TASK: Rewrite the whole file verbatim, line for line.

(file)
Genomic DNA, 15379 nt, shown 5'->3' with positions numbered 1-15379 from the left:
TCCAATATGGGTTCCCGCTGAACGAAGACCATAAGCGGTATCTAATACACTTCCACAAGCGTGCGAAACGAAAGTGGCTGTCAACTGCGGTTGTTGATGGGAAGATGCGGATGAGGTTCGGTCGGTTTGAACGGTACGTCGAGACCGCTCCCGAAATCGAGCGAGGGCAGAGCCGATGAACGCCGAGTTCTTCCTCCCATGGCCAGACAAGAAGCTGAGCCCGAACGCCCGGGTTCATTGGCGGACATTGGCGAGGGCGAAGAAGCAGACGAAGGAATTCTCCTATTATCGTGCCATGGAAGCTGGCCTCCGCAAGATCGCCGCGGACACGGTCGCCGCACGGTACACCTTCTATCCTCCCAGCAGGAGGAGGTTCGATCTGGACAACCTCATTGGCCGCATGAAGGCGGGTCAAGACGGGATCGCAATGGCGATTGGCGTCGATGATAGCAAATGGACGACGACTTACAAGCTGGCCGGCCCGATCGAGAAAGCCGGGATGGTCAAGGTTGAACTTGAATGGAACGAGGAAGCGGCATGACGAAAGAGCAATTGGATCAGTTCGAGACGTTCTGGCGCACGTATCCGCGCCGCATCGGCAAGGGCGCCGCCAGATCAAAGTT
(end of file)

Genomic DNA, 15379 nt, shown 5'->3' with positions numbered 1-15379 from the left:
TCCAATATGGGTTCCCGCTGAACGAAGACCATAAGCGGTATCTAATACACTTCCACAAGCGTGCGAAACGAAAGTGGCTGTCAACTGCGGTTGTTGATGGGAAGATGCGGATGAGGTTCGGTCGGTTTGAACGGTACGTCGAGACCGCTCCCGAAATCGAGCGAGGGCAGAGCCGATGAACGCCGAGTTCTTCCTCCCATGGCCAGACAAGAAGCTGAGCCCGAACGCCCGGGTTCATTGGCGGACATTGGCGAGGGCGAAGAAGCAGACGAAGGAATTCTCCTATTATCGTGCCATGGAAGCTGGCCTCCGCAAGATCGCCGCGGACACGGTCGCCGCACGGTACACCTTCTATCCTCCCAGCAGGAGGAGGTTCGATCTGGACAACCTCATTGGCCGCATGAAGGCGGGTCAAGACGGGATCGCAATGGCGATTGGCGTCGATGATAGCAAATGGACGACGACTTACAAGCTGGCCGGCCCGATCGAGAAAGCCGGGATGGTCAAGGTTGAACTTGAATGGAACGAGGAAGCGGCATGACGAAAGAGCAATTGGATCAGTTCGAGACGTTCTGGCGCACGTATCCGCGCCGCATCGGCAAGGGCGCCGCCAGATCAAAGTT